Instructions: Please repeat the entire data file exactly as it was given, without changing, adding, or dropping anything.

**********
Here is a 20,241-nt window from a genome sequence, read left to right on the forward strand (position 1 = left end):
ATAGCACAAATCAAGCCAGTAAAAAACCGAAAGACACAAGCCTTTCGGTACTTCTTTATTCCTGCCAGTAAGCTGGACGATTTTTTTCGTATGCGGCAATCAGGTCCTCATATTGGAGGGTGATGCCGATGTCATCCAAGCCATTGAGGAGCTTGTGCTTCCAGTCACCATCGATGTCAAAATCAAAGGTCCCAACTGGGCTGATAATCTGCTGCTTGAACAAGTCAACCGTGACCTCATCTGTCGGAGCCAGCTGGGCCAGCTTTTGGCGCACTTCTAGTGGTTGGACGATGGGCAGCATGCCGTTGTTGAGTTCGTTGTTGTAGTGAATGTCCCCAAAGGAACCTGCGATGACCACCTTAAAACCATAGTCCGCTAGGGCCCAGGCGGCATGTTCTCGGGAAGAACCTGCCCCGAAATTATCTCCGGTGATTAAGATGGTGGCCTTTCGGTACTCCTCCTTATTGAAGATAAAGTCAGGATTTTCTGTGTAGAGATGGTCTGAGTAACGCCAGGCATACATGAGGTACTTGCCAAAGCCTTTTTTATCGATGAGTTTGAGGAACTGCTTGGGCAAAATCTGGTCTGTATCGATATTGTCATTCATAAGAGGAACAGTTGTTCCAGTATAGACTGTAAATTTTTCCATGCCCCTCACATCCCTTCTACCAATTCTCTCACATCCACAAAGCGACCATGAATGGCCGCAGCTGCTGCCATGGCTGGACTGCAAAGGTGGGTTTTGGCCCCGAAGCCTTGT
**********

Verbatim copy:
Here is a 20,241-nt window from a genome sequence, read left to right on the forward strand (position 1 = left end):
ATAGCACAAATCAAGCCAGTAAAAAACCGAAAGACACAAGCCTTTCGGTACTTCTTTATTCCTGCCAGTAAGCTGGACGATTTTTTTCGTATGCGGCAATCAGGTCCTCATATTGGAGGGTGATGCCGATGTCATCCAAGCCATTGAGGAGCTTGTGCTTCCAGTCACCATCGATGTCAAAATCAAAGGTCCCAACTGGGCTGATAATCTGCTGCTTGAACAAGTCAACCGTGACCTCATCTGTCGGAGCCAGCTGGGCCAGCTTTTGGCGCACTTCTAGTGGTTGGACGATGGGCAGCATGCCGTTGTTGAGTTCGTTGTTGTAGTGAATGTCCCCAAAGGAACCTGCGATGACCACCTTAAAACCATAGTCCGCTAGGGCCCAGGCGGCATGTTCTCGGGAAGAACCTGCCCCGAAATTATCTCCGGTGATTAAGATGGTGGCCTTTCGGTACTCCTCCTTATTGAAGATAAAGTCAGGATTTTCTGTGTAGAGATGGTCTGAGTAACGCCAGGCATACATGAGGTACTTGCCAAAGCCTTTTTTATCGATGAGTTTGAGGAACTGCTTGGGCAAAATCTGGTCTGTATCGATATTGTCATTCATAAGAGGAACAGTTGTTCCAGTATAGACTGTAAATTTTTCCATGCCCCTCACATCCCTTCTACCAATTCTCTCACATCCACAAAGCGACCATGAATGGCCGCAGCTGCTGCCATGGCTGGACTGCAAAGGTGGGTTTTGGCCCCGAAGCCTTGT